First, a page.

The Church of England is the original big tent. The idea was that those English Catholics who didn’t want to look to Rome would agree with the moderate Puritans to disagree about doctrine. They would concentrate instead on worship, kneeling together in the parish church, united in common prayer. This peace treaty created the English distrust of doctrine and -isms. These were the stuff of revolution and the Continent. In our stolid empirical way, we would get on with prayer, and leave the doctrine to God.These observations follow the General Synod debates over women bishops and the demand that provisions be made for those who cannot accept such an innovation. In other words, the English Catholics want to retreat into their own exclusive enclave.
But things are different now. For one thing, over the past few decades and in the name of diversity, we have been given permission to worship in a variety of different ways, with little uniting thread. Some flap their hands towards an overhead projector; others throw incense at statues to the rhythms of the Roman missal. Fresh Expressions is the latest fig-leaf for liturgical anything goes.
Also, in a more recent development, the Puritans have discovered an alternative life-support machine for their 17th-century Calvinism: the Anglican Communion—somewhere where the peace-treaty approach has never made any sense.
All of this raises the question whether the peace-treaty model is viable any more, even in England. Could it not be argued that yoking together such different theological sensibilities in one Church is actually a recipe for continual civil war?Fraser ducks his own question and declares, without any real argument, that “[h]aving furious rows is no reason to give up on our togetherness.”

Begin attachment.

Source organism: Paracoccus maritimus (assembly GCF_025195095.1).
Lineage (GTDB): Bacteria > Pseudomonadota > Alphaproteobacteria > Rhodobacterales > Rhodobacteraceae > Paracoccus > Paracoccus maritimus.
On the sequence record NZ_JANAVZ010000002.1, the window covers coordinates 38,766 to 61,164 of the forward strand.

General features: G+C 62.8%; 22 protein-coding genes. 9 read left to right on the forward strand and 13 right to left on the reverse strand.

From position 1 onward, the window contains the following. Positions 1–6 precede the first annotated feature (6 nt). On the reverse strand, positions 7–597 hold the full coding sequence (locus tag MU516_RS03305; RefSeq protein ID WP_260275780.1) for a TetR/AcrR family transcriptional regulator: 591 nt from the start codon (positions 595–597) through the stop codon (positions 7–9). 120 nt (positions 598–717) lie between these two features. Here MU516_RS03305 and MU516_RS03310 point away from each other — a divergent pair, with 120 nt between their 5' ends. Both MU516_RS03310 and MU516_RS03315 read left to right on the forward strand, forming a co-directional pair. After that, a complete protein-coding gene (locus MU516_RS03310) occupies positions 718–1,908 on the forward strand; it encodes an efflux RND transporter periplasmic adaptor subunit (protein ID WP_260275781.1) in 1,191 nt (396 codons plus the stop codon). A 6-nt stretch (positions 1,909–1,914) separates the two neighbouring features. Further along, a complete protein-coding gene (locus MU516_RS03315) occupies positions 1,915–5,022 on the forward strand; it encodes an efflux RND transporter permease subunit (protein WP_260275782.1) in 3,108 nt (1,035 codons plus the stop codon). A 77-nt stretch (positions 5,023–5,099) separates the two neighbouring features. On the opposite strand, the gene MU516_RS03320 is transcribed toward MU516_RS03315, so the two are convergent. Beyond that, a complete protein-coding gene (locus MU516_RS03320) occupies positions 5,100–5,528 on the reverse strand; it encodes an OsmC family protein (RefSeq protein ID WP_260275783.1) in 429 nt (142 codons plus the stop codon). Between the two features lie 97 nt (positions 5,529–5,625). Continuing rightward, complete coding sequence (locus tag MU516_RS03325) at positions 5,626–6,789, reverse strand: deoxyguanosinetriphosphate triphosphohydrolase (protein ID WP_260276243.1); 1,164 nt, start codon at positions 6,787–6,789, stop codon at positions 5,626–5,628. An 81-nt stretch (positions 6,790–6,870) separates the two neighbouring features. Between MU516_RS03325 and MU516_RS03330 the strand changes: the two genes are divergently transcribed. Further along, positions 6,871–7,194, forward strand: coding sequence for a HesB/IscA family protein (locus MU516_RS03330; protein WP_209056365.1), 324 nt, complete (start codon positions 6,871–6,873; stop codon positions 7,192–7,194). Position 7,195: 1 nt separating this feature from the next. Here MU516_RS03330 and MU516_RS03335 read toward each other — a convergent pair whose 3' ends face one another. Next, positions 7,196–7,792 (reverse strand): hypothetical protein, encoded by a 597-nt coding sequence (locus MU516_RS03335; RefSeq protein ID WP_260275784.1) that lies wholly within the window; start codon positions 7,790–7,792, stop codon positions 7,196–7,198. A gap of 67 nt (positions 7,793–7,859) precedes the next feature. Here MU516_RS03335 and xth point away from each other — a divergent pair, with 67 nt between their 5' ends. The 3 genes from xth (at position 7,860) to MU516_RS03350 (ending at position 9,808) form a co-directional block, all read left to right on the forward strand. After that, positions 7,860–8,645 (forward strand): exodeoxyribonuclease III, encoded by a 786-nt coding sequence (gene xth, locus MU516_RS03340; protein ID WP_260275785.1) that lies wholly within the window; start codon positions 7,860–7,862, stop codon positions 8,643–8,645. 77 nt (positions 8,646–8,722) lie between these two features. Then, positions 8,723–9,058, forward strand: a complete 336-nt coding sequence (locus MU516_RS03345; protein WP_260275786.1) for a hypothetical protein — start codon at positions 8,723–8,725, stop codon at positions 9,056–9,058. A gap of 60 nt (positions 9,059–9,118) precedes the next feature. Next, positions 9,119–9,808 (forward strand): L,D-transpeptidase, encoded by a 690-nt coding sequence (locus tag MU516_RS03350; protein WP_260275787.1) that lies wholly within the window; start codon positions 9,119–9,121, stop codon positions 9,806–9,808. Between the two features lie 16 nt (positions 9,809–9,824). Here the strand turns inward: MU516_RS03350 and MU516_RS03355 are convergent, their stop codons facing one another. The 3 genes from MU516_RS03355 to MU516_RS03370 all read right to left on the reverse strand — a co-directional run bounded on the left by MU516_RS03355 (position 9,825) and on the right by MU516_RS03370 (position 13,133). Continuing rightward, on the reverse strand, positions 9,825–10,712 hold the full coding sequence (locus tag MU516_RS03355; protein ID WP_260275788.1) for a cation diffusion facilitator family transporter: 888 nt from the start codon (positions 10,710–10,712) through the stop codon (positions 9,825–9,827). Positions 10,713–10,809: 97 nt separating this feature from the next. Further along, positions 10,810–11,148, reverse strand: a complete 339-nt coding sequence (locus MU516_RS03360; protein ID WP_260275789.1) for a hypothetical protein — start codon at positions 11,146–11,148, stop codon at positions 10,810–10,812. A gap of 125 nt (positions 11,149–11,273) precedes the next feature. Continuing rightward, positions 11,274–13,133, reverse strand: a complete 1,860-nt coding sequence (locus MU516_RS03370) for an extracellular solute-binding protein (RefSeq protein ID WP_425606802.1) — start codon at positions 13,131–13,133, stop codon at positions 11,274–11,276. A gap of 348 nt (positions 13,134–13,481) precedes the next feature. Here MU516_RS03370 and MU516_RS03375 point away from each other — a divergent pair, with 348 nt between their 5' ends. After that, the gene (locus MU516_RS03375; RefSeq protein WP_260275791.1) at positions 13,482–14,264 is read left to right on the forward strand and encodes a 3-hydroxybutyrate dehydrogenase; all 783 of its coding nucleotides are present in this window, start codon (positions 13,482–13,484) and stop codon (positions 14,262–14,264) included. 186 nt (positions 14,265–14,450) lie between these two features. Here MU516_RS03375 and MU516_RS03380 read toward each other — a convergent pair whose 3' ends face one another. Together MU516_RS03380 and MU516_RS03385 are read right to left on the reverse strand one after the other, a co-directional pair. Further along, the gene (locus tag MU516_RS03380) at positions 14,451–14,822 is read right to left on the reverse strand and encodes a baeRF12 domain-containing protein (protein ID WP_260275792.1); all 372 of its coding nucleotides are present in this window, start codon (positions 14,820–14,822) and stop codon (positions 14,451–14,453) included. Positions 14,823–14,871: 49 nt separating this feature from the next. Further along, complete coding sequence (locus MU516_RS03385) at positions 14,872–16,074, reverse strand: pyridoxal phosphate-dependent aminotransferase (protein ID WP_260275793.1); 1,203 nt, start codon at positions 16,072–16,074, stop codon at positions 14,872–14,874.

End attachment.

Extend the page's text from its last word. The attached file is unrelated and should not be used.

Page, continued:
I’m not so reckless as to offer advice to the Church of England regarding how it should deal with its internal conflicts. (My inclination is to say do the right thing and let the Puritans and Catholics deal with it, but I might be missing something here.) It is interesting, however, that the Elizabethan Compromise of worshiping in a uniform way and avoiding interminable doctrinal arguments has degenerated, in the mother country of Anglicanism, into worshiping in very different ways and getting bogged down in irresolvable theological disputes, whether directly or by proxy. The failure to revise the prayer book since 1662 is surely important here, though whether as a cause or a symptom of the Church of England’s problems I cannot say.
The Episcopal Church is more diligent about revising its prayer book, but the trends of expanding liturgical diversity and increasing doctrinal conflict are certainly discernible in our church. I think they are less prominent here, but it must be admitted that schism, at least in the immediate past, has been more of a problem for The Episcopal Church than for the Church of England. Hedge your bets on future developments, however.
I believe that a stable Anglicanism requires the limiting of liturgical diversity and a kind of don’t-ask-don’t-tell approach to doctrine. It also requires that canonical liturgy (or liturgies) be seen as relevant and contemporary. Non-standard worship and extreme theology seem to go hand-in-hand. It is certainly true, in any case, that many of the congregations that have left The Episcopal Church, reputedly over doctrinal issues, worship in a style that would make the average Episcopalian feel uncomfortable and out-of-place.
There is an object lesson here.
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